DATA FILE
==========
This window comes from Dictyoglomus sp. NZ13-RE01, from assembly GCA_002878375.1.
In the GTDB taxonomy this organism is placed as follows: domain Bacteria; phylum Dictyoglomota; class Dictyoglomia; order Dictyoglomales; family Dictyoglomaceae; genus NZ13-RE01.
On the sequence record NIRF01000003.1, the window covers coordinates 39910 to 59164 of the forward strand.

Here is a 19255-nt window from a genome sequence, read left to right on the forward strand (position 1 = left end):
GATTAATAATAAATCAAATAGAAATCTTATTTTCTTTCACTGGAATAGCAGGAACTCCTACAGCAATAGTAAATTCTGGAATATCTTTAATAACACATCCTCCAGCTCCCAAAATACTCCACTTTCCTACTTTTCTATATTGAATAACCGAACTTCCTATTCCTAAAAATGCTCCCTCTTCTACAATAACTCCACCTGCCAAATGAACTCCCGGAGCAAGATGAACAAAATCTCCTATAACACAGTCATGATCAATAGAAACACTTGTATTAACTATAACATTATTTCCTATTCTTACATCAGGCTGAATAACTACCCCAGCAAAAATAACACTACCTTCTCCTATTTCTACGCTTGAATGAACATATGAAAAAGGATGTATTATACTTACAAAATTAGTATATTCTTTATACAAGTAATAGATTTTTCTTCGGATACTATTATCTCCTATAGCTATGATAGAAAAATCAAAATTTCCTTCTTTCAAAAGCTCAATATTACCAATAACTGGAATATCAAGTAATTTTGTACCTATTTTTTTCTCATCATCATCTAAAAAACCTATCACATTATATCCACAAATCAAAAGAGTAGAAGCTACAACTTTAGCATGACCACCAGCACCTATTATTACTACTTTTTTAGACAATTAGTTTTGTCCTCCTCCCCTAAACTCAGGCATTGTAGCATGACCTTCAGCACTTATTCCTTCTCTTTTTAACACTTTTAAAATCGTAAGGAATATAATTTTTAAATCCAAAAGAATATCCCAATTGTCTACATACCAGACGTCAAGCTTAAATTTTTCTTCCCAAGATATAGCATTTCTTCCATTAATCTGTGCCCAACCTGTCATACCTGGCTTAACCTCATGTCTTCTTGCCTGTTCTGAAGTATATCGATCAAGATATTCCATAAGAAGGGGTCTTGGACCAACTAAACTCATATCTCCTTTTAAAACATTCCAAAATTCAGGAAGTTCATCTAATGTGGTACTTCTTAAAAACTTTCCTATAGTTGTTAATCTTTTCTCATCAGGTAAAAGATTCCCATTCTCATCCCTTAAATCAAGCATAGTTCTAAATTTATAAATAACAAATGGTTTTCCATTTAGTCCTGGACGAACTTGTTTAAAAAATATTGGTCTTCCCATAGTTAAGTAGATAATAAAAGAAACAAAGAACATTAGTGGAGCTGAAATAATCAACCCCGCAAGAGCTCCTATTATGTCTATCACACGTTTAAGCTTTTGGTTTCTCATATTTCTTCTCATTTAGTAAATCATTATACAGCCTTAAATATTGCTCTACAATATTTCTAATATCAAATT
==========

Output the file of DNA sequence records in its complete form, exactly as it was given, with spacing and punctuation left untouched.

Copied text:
This window comes from Dictyoglomus sp. NZ13-RE01, from assembly GCA_002878375.1.
In the GTDB taxonomy this organism is placed as follows: domain Bacteria; phylum Dictyoglomota; class Dictyoglomia; order Dictyoglomales; family Dictyoglomaceae; genus NZ13-RE01.
On the sequence record NIRF01000003.1, the window covers coordinates 39910 to 59164 of the forward strand.

Here is a 19255-nt window from a genome sequence, read left to right on the forward strand (position 1 = left end):
GATTAATAATAAATCAAATAGAAATCTTATTTTCTTTCACTGGAATAGCAGGAACTCCTACAGCAATAGTAAATTCTGGAATATCTTTAATAACACATCCTCCAGCTCCCAAAATACTCCACTTTCCTACTTTTCTATATTGAATAACCGAACTTCCTATTCCTAAAAATGCTCCCTCTTCTACAATAACTCCACCTGCCAAATGAACTCCCGGAGCAAGATGAACAAAATCTCCTATAACACAGTCATGATCAATAGAAACACTTGTATTAACTATAACATTATTTCCTATTCTTACATCAGGCTGAATAACTACCCCAGCAAAAATAACACTACCTTCTCCTATTTCTACGCTTGAATGAACATATGAAAAAGGATGTATTATACTTACAAAATTAGTATATTCTTTATACAAGTAATAGATTTTTCTTCGGATACTATTATCTCCTATAGCTATGATAGAAAAATCAAAATTTCCTTCTTTCAAAAGCTCAATATTACCAATAACTGGAATATCAAGTAATTTTGTACCTATTTTTTTCTCATCATCATCTAAAAAACCTATCACATTATATCCACAAATCAAAAGAGTAGAAGCTACAACTTTAGCATGACCACCAGCACCTATTATTACTACTTTTTTAGACAATTAGTTTTGTCCTCCTCCCCTAAACTCAGGCATTGTAGCATGACCTTCAGCACTTATTCCTTCTCTTTTTAACACTTTTAAAATCGTAAGGAATATAATTTTTAAATCCAAAAGAATATCCCAATTGTCTACATACCAGACGTCAAGCTTAAATTTTTCTTCCCAAGATATAGCATTTCTTCCATTAATCTGTGCCCAACCTGTCATACCTGGCTTAACCTCATGTCTTCTTGCCTGTTCTGAAGTATATCGATCAAGATATTCCATAAGAAGGGGTCTTGGACCAACTAAACTCATATCTCCTTTTAAAACATTCCAAAATTCAGGAAGTTCATCTAATGTGGTACTTCTTAAAAACTTTCCTATAGTTGTTAATCTTTTCTCATCAGGTAAAAGATTCCCATTCTCATCCCTTAAATCAAGCATAGTTCTAAATTTATAAATAACAAATGGTTTTCCATTTAGTCCTGGACGAACTTGTTTAAAAAATATTGGTCTTCCCATAGTTAAGTAGATAATAAAAGAAACAAAGAACATTAGTGGAGCTGAAATAATCAACCCCGCAAGAGCTCCTATTATGTCTATCACACGTTTAAGCTTTTGGTTTCTCATATTTCTTCTCATTTAGTAAATCATTATACAGCCTTAAATATTGCTCTACAATATTTCTAATATCAAATT